Bill de Blasio Praises MSNBC Radical Behind Anti-Semitic Race Riot

“We are going to get on with a very — not only progressive — but aggressive agenda."


It's Al Sharpton. Of course.

In one of his first speeches as mayor-elect, Bill de Blasio on Saturday did what any liberal politician in the city would do before taking office — he trucked up to Harlem to kiss Al Sharpton’s ring.

“Every year Reverend Sharpton is becoming stronger as a leader, is reaching farther as a leader,” de Blasio fawned at Sharpton’s National Action Network meeting. “You never have to wonder if he will remember where he came from, and he’ll be the first one up to stand up for justice. I gotta tell you guys, he’s a blessing for all of us. Let’s thank Reverend Sharpton.”

The event at times seemed like a leftist lovefest with de Blasio, Councilwoman Letitia James and incoming Brooklyn DA Ken Thompson all heaping praise on Sharpton. James, who’ll replace de Blasio as the city’s public advocate next year — chanted “No justice, no peace” at one point.

Sharpton — who was expected to back Bill Thompson, the only African-American candidate in the Democratic field for mayor — eventually threw his considerable weight behind de Blasio, helping him secure 42 percent of the city’s black vote in the primary.

“It’s one thing to win an election, it’s another thing to achieve an agenda,” de Blasio said Saturday. “We are going to get on with a very — not only progressive — but aggressive agenda. And it will work if you help us achieve it.”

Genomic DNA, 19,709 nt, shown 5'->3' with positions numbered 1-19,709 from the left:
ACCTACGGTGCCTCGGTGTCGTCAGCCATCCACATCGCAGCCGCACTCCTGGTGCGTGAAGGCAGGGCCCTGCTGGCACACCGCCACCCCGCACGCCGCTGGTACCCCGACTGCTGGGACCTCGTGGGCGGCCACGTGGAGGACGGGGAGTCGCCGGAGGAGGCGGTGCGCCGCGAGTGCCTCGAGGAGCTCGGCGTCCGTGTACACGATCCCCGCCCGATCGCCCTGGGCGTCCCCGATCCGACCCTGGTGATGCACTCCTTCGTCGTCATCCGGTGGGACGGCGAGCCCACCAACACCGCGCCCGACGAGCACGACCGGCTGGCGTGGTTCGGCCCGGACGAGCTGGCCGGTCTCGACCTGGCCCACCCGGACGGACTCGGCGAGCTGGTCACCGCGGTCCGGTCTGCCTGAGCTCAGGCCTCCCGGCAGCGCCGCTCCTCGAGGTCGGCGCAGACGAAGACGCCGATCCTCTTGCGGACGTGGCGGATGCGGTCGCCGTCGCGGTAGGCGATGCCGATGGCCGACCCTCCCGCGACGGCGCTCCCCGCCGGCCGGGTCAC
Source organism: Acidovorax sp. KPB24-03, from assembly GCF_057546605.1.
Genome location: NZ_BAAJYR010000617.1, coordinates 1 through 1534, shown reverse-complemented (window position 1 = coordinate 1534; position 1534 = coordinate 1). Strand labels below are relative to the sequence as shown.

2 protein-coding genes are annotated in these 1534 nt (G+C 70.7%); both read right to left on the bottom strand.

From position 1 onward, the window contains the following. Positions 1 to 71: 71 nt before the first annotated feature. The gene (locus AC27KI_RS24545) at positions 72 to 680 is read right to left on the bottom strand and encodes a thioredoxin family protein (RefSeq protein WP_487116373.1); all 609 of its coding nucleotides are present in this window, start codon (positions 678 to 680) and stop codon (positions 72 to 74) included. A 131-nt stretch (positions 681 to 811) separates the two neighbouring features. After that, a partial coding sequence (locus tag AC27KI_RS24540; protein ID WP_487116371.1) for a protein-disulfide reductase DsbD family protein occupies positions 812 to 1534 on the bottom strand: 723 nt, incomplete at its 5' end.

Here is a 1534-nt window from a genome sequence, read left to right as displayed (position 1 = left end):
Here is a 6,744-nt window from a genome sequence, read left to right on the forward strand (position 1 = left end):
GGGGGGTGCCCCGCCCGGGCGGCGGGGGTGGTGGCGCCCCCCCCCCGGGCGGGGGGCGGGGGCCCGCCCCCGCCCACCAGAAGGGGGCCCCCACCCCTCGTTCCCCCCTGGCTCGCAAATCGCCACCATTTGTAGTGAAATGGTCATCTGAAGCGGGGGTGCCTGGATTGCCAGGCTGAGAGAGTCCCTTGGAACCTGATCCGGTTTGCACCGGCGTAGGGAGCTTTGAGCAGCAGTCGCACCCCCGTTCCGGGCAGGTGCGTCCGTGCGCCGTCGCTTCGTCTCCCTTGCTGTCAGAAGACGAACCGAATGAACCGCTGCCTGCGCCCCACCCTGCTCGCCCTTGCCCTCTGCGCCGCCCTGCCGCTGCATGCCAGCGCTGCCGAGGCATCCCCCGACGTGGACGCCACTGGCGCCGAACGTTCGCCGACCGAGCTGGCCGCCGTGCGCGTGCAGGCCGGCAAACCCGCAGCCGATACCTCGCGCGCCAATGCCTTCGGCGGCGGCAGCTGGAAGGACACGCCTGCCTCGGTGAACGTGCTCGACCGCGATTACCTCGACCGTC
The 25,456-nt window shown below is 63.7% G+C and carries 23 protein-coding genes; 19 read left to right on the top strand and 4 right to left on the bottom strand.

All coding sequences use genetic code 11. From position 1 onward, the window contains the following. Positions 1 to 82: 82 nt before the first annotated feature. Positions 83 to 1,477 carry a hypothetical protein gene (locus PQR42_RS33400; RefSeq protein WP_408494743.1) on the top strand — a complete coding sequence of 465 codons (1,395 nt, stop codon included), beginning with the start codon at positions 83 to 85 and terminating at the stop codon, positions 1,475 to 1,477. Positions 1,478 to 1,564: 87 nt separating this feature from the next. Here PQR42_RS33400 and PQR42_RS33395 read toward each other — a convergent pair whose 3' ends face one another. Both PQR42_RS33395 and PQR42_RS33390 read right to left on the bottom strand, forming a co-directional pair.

The Jews of Crown Heights, who were targeted by Sharpton in the Crown Heights Pogrom appeared to have learned their lesson after voting for Dinkins and as you can see in this map, their part of Crown Heights is a small island of Lhota red in a sea of De Blasio blue.

crown heights mayoral election

To see just how isolated the Chassidic neighborhood is, let's pull back a little

crown heights mayoral election2

And a little more...

crown heights mayoral election3

That's life in Crown Heights, surrounded by some of the worst neighborhoods in Brooklyn, with little access to anything resembling safe spaces except down the Eastern Parkway corridor (once one of the poshest areas in Brooklyn that was a counterpart to Manhattan's Central Park) over to Prospect Park and then down off to Park Slope, home of Bill de Blasio.

Unlike Williamsburg, Crown Heights did the right thing. If anything happens to them, they're victims. The same can't be said of any De Blasio voters who chose their fate at the hands of Al Sharpton's murderous thugs.